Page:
Cyber-weathermen Alex Marra and Bill Potter a match made in the heavens

Bill Potter (facing camera) and Alex Marra. (Photo: Phyllis McCabe)

Bill Potter (facing camera) and Alex Marra. (Photo: Phyllis McCabe)

Hudson Valley Weather and Mid-Hudson Valley Weather, the region’s two leading do-it-yourself purveyors of forecasts, have merged. Alex Marra, the man behind Hudson Valley Weather, announced this summer that the laid-back-dude voice of Mid-Hudson Valley Weather, Bill Potter of Pine Bush, has joined his. The new outfit includes an upgraded website ( and seven weather broadcasts per hour on ten local Clear Channel radio stations.

Hudson Valley Weather’s story is one of turning a hobby into a sort of real job. In 2008, then-26-year-old lifelong weather guru Alex Marra (then of Port Ewen, now of Kingston) started a Facebook page dedicated to posting detailed local weather forecasts. Feeling that the Weather Channel lacked accuracy in the Hudson Valley region, and with confidence of his familiarity as a hiker with the region’s quirky topography-driven microclimates, Marra used at-home software to diagnose and predict localized weather.


Thanks to Marra’s fervent devotion to updating his Facebook page, accurate forecasts and as-it-happened reporting on storms Irene and Lee in 2011, the page’s like count rose rapidly.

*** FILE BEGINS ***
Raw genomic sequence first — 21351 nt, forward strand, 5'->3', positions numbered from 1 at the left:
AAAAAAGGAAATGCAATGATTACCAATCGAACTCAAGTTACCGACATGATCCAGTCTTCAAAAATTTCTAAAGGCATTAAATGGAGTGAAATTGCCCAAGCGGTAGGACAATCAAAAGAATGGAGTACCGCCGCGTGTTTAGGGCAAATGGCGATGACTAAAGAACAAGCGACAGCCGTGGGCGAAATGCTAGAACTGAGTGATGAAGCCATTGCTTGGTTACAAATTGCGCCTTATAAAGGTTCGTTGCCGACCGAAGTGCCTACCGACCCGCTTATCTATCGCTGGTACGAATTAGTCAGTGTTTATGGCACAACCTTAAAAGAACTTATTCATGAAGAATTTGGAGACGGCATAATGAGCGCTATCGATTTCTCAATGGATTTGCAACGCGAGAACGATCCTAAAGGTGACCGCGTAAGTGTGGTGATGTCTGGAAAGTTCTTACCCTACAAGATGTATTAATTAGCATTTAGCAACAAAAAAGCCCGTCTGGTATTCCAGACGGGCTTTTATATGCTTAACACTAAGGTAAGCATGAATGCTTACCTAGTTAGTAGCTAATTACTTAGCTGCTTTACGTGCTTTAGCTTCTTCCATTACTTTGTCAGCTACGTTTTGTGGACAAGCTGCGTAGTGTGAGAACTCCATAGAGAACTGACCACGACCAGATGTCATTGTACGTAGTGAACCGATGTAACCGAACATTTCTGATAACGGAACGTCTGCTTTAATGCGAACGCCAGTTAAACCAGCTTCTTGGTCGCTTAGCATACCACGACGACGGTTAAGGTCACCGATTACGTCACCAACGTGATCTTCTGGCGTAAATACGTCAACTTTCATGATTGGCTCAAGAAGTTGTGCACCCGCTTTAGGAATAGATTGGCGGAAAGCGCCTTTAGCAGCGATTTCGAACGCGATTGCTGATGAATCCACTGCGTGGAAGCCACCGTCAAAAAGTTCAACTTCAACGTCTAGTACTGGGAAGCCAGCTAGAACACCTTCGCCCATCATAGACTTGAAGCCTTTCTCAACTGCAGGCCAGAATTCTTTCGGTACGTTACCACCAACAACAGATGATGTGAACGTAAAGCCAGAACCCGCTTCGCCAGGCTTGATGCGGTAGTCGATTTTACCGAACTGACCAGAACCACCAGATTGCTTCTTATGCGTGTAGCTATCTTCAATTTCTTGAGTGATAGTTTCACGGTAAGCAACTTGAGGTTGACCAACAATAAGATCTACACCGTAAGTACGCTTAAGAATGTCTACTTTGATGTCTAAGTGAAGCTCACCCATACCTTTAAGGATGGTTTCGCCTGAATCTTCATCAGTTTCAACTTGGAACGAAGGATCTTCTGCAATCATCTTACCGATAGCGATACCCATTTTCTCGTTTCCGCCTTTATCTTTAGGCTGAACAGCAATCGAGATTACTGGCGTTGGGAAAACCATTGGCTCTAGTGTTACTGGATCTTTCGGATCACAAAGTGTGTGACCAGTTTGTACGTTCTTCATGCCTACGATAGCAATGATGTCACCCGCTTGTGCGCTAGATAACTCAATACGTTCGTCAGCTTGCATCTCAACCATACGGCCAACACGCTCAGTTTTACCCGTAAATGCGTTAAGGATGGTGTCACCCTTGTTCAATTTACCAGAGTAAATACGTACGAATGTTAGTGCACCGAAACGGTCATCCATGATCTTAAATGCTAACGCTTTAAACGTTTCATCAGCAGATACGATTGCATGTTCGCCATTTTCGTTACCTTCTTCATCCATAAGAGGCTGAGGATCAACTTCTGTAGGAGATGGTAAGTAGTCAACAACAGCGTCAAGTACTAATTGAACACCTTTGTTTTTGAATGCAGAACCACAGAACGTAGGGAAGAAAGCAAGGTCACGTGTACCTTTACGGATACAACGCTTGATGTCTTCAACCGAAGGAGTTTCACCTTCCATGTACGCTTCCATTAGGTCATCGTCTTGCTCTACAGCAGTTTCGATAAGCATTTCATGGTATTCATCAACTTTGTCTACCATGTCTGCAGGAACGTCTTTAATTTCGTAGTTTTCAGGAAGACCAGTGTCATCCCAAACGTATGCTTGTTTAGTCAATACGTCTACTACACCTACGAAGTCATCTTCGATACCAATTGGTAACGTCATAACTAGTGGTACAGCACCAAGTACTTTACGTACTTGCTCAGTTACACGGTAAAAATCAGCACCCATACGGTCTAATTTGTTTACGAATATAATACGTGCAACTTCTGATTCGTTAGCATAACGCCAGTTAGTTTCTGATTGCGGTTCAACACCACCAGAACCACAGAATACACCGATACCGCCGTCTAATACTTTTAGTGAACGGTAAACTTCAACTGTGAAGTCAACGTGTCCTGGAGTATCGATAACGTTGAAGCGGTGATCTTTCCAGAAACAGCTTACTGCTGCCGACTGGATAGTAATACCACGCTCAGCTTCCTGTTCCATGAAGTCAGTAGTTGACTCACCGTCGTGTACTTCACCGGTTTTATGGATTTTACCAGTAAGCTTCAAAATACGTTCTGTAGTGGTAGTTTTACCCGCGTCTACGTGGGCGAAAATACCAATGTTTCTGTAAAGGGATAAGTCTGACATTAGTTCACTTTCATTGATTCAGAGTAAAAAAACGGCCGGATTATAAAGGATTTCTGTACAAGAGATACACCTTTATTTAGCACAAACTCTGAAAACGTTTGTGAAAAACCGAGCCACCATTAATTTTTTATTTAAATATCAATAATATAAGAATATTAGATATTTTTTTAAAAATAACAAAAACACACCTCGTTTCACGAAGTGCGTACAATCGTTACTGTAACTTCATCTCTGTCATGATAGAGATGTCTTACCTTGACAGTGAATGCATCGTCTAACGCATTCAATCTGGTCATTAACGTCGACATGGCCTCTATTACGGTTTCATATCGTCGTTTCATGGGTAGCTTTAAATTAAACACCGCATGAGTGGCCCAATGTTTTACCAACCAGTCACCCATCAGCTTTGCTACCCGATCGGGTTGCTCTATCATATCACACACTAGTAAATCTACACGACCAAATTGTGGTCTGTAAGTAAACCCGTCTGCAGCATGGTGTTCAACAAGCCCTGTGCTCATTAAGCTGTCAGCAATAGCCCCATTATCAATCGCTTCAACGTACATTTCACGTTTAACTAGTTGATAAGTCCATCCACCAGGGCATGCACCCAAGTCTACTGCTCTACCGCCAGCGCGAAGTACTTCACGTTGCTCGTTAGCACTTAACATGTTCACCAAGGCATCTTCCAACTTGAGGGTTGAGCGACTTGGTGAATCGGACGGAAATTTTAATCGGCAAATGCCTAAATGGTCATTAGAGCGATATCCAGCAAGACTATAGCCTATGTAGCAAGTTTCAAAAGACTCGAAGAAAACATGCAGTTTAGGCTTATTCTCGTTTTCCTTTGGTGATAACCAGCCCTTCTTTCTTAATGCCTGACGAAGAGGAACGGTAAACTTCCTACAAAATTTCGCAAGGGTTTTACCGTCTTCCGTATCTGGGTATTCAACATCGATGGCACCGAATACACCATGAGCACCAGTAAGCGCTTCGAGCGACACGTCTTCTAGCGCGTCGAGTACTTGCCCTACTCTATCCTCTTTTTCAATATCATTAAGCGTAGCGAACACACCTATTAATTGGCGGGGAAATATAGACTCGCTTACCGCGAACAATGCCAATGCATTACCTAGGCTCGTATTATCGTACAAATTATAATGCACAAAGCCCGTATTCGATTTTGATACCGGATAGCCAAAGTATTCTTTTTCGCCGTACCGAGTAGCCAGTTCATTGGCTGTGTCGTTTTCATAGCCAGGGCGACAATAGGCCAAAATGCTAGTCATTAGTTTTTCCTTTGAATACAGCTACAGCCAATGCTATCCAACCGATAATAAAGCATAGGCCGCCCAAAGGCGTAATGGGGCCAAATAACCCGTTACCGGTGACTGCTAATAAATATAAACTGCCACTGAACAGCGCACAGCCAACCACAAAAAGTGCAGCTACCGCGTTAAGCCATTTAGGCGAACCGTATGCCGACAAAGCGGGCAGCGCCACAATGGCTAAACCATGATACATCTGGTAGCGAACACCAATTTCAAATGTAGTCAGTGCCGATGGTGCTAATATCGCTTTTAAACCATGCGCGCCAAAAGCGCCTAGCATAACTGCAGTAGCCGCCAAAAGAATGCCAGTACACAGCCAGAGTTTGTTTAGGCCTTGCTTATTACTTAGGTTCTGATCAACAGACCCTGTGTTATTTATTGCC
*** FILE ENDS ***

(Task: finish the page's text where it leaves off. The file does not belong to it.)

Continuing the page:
As of this writing, it’s up to about 78,000 likes. The new website has clocked over 2.3 million views since launching in December, Marra said.

“Basically I did it backwards,” explained Marra. “I did the Facebook page first, and then later built the website .… You cannot find a lot of companies that started on Facebook, and the advantage was that the minute I launched that website it couldn’t fail. I immediately could link 76,000 people to it. If there was an Irene now, it would be bonkers. We would break the Internet.”

As it is, had to give the page its own dedicated server after 89,000 hits in its first 15 hours crashed its existing servers. The page saw a million hits in the first 90 days. Marra noted proudly that his page was ranked 100,000th most visited in the world. “I saw more traffic than the Poughkeepsie Journal or the Daily Freeman sites,” he said.

Like Marra, who has been predicting weather since boyhood, Bill Potter started predicting weather as a young lad as well. Potter said he found the Weather Channel when he was twelve years old, and there was no going back. He began documenting the weather five times a day in a notebook.

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